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Golden Star Hybrid

post #1 of 7
Thread Starter 

I've ordered some ducklings from McMurray hatchery and I thought I would try a few of the Gold Star Hybrids ducks they have. Part of the reason I am ordering is because I'd like mroe duck eggs but does anyone know anything about these birds? I've only ordered females and from what I read they are probably indistinguishable from KC hens. Does anyone know what breeds go into making these birds. McMurray's website says they won't breed true in future generations. Other hatchery's seem to carry the same exact duck though. Metzer calls it the Golden 300 Hybrid. I'm sure they lay a few more eggs than say, a KC does but I wonder if it's just a ploy to get you to part with a tiny bit more of your money since they cost a bit more than other breeds.


Edited by protodon - 9/16/09 at 7:36pm

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Learn how to build your own diy milking machine at http://www.smallholderhollow.com/projects/diy-milking-machine/

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post #2 of 7

They're just a cross between a bunch of highly producing breeds.

When you compare chicken and ducks' laying abilities, ducks win almost every time. I don't think it would be profitable to buy an extra expensive bird to get relatively the same amount of eggs; most smaller breed ducks lay an egg nearly every day, day in and day out.

I think you'd be fine getting runners and khakis if you want high egg production - otherwise just get what you like the looks of! Most ducks do the same things, even if they have different personalities. big_smile

But hey, they're your ducks, get a couple to try out if you want.


I personally recommend getting a whole bunch of different breeds to see which ones you like the most. smile

Finally got my goats!
Also - I was burned by eBay and Paypal with an egg auction, so I no longer sell Silver Appleyard hatching eggs. Sorry.
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Finally got my goats!
Also - I was burned by eBay and Paypal with an egg auction, so I no longer sell Silver Appleyard hatching eggs. Sorry.
Reply
post #3 of 7

I am not sure about McMurrays, but the hybrid egg layers are bred in sex-linked matings (most often) so that the ducklings can be sexed by color upon hatching. They typically cross two high producing lines and the offspring of course probably has some of what is called "hybrid vigor" as well from being first generation crosses.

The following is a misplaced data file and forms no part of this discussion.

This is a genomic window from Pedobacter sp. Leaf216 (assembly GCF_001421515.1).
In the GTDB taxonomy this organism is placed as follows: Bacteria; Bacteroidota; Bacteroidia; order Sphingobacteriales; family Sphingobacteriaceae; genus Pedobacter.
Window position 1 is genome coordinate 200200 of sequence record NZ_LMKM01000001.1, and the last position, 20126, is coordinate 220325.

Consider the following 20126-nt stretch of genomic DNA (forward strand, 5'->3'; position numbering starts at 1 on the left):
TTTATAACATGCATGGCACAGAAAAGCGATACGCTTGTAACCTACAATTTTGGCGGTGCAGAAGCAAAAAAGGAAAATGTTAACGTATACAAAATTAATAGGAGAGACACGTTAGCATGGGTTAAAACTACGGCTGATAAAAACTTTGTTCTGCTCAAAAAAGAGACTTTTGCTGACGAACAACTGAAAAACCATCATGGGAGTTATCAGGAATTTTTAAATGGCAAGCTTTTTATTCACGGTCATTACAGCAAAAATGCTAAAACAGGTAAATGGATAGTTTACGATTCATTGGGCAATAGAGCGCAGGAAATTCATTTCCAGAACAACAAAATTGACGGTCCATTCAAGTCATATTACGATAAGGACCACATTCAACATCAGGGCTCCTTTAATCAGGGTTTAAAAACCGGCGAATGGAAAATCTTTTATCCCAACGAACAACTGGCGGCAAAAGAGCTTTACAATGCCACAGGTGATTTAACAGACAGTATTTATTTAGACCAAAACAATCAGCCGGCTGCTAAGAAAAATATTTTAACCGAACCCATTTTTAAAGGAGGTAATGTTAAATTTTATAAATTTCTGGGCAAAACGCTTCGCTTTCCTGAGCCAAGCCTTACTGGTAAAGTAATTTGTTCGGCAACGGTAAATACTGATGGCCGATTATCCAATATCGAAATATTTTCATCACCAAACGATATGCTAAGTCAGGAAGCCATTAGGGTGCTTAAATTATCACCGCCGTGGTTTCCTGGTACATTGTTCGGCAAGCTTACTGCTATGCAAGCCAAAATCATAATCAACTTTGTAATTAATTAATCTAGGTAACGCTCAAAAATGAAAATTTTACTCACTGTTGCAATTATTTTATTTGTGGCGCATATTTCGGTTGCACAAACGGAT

To do the cross as a sex-link, they need to use a brown drake (probably most often a Khaki) on a black or grey duck (like a Swedish, Cayuga, etc...).  I agree with Duck keeper.  Get what you like.  Ducks in general are so prolific.  There are several different breeds that will give you 200-225 eggs per year.

post #4 of 7
Thread Starter 

Thanks for letting me know how the sex-link might work. I do have a couple KCs and a runner and a bunch of blue swedish and crosses. My main reason for ordering ducklings was to get cayugas but I also want more eggs so I figured I would try these hybrids as well to fill out my order. If I could have some cayugas that laid like KCs, runners or these hybrids then I'd be all set!

Learn how to build your own diy milking machine at http://www.smallholderhollow.com/projects/diy-milking-machine/

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Learn how to build your own diy milking machine at http://www.smallholderhollow.com/projects/diy-milking-machine/

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post #5 of 7
I think that it is a cross between a Khaki Campbell and another common domestic duck.....
I recently got one, a female as well. I've heard that they are extremely hardy, being a hybrid. 🐣🐧
post #6 of 7
Quote:
Originally Posted by Stormyhorse View Post

I think that it is a cross between a Khaki Campbell and another common domestic duck.....
I recently got one, a female as well. I've heard that they are extremely hardy, being a hybrid. 🐣🐧

They are not a hybrid (cross between 2 different species).....they are a cross-breed (cross between 2 types of the same species).

Clint
post #7 of 7
🐤Cool, I actually never knew. I'm sorta young, just interested in poultry, but thanks for letting me know because I probably would have just gone on calling it a hybrid.wink.pngbig_smile.png:)
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